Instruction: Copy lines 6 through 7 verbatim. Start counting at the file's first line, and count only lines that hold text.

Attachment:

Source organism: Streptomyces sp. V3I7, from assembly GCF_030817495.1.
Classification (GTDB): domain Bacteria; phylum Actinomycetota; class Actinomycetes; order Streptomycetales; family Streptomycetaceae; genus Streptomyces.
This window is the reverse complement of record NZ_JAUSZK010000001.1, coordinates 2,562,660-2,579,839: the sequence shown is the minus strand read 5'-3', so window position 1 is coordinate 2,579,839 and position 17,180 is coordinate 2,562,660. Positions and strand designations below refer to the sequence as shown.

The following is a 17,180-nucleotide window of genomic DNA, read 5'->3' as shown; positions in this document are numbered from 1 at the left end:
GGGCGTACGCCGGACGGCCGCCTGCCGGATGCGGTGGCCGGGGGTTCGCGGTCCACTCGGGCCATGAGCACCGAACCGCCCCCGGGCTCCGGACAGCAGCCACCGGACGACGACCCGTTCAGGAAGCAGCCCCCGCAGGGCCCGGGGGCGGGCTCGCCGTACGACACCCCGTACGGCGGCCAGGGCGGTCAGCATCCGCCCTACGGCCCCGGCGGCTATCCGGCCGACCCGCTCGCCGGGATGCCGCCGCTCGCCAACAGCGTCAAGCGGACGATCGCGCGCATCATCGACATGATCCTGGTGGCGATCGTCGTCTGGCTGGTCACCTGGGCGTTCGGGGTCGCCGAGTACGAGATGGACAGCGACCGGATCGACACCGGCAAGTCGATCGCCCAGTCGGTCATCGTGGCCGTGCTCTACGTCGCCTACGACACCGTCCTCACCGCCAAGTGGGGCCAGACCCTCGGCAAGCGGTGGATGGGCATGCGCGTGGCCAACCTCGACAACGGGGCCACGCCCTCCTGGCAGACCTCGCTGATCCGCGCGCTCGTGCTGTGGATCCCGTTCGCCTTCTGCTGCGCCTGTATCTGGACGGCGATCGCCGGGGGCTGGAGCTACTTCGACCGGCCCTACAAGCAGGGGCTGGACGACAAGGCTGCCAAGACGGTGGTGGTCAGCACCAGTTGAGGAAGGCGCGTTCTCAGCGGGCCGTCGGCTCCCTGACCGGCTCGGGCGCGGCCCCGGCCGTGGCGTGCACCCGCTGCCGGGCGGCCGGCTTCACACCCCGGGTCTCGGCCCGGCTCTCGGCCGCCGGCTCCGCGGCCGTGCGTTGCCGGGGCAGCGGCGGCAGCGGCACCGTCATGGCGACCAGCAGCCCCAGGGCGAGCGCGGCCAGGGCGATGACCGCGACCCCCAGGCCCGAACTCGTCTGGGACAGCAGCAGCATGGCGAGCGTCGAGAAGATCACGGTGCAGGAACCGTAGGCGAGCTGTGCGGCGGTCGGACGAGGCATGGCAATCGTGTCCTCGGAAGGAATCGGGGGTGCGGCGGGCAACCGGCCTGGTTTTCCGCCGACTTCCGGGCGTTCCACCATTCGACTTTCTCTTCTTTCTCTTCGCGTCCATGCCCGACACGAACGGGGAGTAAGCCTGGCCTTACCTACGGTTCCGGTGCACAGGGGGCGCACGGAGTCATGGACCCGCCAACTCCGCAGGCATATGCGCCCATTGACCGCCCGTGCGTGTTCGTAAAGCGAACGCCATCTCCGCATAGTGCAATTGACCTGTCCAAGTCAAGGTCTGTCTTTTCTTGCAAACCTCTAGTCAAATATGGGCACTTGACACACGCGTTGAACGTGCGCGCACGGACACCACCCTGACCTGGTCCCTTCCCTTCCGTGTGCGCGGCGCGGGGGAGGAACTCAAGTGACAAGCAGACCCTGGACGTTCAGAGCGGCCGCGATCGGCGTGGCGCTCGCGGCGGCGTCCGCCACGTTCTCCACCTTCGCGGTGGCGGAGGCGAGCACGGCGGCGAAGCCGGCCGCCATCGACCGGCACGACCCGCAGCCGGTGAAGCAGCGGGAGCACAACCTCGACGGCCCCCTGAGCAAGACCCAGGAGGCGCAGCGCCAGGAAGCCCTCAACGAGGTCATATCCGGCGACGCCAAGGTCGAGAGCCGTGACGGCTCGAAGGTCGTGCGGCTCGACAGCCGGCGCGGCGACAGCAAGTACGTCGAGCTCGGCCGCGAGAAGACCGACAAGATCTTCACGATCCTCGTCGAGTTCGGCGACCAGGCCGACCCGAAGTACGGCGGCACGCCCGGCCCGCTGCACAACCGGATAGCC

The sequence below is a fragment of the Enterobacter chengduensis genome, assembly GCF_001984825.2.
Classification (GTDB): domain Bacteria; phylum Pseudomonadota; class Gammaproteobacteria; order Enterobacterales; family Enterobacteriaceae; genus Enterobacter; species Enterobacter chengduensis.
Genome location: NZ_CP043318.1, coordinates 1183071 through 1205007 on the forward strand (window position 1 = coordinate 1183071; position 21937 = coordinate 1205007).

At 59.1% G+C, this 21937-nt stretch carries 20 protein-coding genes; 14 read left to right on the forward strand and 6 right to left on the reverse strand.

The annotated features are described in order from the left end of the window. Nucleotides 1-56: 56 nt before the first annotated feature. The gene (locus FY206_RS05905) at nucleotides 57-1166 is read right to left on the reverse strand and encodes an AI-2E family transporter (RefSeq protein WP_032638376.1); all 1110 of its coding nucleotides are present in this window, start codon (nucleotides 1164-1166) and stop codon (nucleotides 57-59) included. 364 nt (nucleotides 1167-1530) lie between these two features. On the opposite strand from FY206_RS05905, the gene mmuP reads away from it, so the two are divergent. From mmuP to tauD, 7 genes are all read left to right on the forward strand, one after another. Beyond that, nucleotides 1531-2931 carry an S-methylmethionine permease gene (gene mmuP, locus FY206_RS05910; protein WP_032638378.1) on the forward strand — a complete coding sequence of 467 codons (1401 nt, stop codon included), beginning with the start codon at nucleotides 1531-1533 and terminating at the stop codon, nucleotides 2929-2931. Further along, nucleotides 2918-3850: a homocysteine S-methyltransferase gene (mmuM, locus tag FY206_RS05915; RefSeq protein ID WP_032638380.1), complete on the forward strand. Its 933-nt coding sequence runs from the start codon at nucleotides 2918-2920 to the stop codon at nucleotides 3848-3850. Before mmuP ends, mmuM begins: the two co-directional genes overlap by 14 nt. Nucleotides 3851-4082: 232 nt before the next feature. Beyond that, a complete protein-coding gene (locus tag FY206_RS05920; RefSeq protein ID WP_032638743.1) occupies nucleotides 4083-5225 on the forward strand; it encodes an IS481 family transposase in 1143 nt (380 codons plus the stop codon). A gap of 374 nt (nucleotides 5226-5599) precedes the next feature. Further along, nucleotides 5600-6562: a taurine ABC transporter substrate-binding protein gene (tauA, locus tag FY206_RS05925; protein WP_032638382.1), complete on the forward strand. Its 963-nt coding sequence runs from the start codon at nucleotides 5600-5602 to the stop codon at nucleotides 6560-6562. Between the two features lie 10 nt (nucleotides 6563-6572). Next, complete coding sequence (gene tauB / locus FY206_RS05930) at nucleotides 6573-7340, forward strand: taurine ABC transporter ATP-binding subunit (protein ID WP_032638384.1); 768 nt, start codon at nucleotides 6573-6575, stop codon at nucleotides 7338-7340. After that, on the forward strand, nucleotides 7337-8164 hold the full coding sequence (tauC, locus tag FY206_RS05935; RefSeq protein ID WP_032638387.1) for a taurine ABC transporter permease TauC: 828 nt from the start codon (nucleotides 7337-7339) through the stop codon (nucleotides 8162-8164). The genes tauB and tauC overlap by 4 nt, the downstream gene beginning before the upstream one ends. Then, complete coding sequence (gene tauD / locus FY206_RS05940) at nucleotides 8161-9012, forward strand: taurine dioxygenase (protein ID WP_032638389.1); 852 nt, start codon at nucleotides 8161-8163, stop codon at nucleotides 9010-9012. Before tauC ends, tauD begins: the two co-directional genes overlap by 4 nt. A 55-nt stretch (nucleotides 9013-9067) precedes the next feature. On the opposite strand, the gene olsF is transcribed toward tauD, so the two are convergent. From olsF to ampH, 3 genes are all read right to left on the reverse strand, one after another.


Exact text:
The sequence below is a fragment of the Enterobacter chengduensis genome, assembly GCF_001984825.2.
Classification (GTDB): domain Bacteria; phylum Pseudomonadota; class Gammaproteobacteria; order Enterobacterales; family Enterobacteriaceae; genus Enterobacter; species Enterobacter chengduensis.